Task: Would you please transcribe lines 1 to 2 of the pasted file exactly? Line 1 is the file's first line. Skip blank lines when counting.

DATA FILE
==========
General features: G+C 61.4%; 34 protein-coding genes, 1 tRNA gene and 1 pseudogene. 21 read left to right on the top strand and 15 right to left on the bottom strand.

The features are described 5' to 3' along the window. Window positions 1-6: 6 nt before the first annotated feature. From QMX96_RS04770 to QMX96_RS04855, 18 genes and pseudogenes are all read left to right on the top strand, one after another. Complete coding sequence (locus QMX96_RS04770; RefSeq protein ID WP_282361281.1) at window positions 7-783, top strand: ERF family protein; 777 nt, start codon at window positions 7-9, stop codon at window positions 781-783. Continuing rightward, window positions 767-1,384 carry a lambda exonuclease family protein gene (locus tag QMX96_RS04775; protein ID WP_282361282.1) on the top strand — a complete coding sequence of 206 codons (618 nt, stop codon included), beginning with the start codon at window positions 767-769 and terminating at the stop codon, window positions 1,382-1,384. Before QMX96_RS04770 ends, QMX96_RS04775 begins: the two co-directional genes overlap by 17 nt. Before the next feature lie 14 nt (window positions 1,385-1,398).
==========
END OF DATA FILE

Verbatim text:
General features: G+C 61.4%; 34 protein-coding genes, 1 tRNA gene and 1 pseudogene. 21 read left to right on the top strand and 15 right to left on the bottom strand.

The features are described 5' to 3' along the window. Window positions 1-6: 6 nt before the first annotated feature. From QMX96_RS04770 to QMX96_RS04855, 18 genes and pseudogenes are all read left to right on the top strand, one after another. Complete coding sequence (locus QMX96_RS04770; RefSeq protein ID WP_282361281.1) at window positions 7-783, top strand: ERF family protein; 777 nt, start codon at window positions 7-9, stop codon at window positions 781-783. Continuing rightward, window positions 767-1,384 carry a lambda exonuclease family protein gene (locus tag QMX96_RS04775; protein ID WP_282361282.1) on the top strand — a complete coding sequence of 206 codons (618 nt, stop codon included), beginning with the start codon at window positions 767-769 and terminating at the stop codon, window positions 1,382-1,384. Before QMX96_RS04770 ends, QMX96_RS04775 begins: the two co-directional genes overlap by 17 nt. Before the next feature lie 14 nt (window positions 1,385-1,398).